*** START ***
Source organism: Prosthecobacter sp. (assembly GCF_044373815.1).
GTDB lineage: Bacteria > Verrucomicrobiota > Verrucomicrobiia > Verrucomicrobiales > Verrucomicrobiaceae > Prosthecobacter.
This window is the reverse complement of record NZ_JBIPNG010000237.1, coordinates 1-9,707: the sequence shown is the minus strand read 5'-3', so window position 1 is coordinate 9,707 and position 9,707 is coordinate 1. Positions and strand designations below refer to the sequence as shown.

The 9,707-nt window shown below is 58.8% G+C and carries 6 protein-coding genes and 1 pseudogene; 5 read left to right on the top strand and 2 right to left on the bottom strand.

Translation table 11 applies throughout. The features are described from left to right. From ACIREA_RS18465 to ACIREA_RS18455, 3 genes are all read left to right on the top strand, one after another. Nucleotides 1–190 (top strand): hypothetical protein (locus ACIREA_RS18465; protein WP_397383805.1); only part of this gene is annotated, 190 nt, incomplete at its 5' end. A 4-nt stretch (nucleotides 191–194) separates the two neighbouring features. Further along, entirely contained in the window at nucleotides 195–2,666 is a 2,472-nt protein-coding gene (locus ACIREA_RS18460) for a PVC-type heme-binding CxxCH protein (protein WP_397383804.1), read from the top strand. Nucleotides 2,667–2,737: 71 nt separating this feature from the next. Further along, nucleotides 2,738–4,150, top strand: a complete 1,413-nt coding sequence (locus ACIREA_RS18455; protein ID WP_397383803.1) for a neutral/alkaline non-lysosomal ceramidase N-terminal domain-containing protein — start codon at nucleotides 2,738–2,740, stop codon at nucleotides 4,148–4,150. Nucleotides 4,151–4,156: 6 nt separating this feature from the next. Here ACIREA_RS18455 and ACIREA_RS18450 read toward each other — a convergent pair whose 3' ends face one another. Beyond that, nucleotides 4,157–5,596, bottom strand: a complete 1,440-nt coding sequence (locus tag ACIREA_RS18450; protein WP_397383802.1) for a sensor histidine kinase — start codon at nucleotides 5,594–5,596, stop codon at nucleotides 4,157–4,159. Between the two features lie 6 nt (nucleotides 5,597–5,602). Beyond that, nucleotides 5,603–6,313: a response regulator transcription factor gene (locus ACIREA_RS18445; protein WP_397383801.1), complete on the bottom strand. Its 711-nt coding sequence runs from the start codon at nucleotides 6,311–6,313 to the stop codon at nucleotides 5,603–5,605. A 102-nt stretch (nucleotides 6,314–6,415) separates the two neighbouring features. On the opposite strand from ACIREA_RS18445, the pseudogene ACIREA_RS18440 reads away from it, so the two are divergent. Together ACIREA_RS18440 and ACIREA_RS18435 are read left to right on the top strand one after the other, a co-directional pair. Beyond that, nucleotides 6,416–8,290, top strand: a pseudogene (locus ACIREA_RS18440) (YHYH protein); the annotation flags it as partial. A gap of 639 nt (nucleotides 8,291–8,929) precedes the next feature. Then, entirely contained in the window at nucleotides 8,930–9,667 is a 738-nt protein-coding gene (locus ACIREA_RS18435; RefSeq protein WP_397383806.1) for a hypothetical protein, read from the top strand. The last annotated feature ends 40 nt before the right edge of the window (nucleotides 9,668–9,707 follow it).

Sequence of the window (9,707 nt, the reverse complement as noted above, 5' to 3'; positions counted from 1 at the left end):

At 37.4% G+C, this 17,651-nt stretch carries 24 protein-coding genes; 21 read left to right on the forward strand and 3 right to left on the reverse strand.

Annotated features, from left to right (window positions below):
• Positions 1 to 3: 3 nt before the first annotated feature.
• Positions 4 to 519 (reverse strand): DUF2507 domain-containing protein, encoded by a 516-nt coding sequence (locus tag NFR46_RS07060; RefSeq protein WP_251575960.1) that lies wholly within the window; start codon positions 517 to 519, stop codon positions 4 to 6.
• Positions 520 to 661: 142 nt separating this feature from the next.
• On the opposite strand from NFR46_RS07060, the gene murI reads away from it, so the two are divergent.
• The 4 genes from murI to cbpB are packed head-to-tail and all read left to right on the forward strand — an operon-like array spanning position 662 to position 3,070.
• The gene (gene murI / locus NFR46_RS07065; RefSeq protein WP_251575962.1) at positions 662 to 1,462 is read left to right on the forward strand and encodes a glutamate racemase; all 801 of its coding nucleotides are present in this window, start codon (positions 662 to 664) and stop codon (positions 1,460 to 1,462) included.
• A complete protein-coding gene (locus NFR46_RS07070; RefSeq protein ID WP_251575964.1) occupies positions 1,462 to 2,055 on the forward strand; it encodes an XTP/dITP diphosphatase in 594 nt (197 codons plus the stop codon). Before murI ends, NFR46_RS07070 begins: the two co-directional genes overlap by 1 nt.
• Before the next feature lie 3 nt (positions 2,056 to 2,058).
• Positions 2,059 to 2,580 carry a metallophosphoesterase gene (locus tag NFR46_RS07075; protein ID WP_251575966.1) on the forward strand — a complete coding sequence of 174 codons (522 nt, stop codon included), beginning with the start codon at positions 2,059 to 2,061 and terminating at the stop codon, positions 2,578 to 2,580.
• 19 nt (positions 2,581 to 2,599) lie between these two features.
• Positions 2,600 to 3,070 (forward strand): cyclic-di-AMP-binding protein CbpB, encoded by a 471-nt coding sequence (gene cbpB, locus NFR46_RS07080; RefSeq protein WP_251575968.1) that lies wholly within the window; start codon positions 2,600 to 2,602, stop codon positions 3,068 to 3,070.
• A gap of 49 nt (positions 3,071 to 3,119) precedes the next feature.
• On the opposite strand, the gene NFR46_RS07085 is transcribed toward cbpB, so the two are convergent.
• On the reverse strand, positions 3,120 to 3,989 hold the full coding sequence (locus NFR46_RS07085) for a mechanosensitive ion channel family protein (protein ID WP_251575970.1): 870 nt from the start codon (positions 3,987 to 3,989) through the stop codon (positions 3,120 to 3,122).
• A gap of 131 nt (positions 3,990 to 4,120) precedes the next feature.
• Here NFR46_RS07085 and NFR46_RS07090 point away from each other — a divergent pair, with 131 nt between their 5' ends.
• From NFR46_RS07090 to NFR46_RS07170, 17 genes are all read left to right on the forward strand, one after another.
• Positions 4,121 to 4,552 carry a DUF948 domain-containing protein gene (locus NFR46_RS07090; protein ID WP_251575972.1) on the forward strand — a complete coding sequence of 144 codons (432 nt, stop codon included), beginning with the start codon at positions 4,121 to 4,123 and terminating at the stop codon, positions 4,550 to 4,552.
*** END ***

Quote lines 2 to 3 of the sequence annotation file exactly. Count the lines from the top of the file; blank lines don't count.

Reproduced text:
GTDB lineage: Bacteria > Verrucomicrobiota > Verrucomicrobiia > Verrucomicrobiales > Verrucomicrobiaceae > Prosthecobacter.
This window is the reverse complement of record NZ_JBIPNG010000237.1, coordinates 1-9,707: the sequence shown is the minus strand read 5'-3', so window position 1 is coordinate 9,707 and position 9,707 is coordinate 1. Positions and strand designations below refer to the sequence as shown.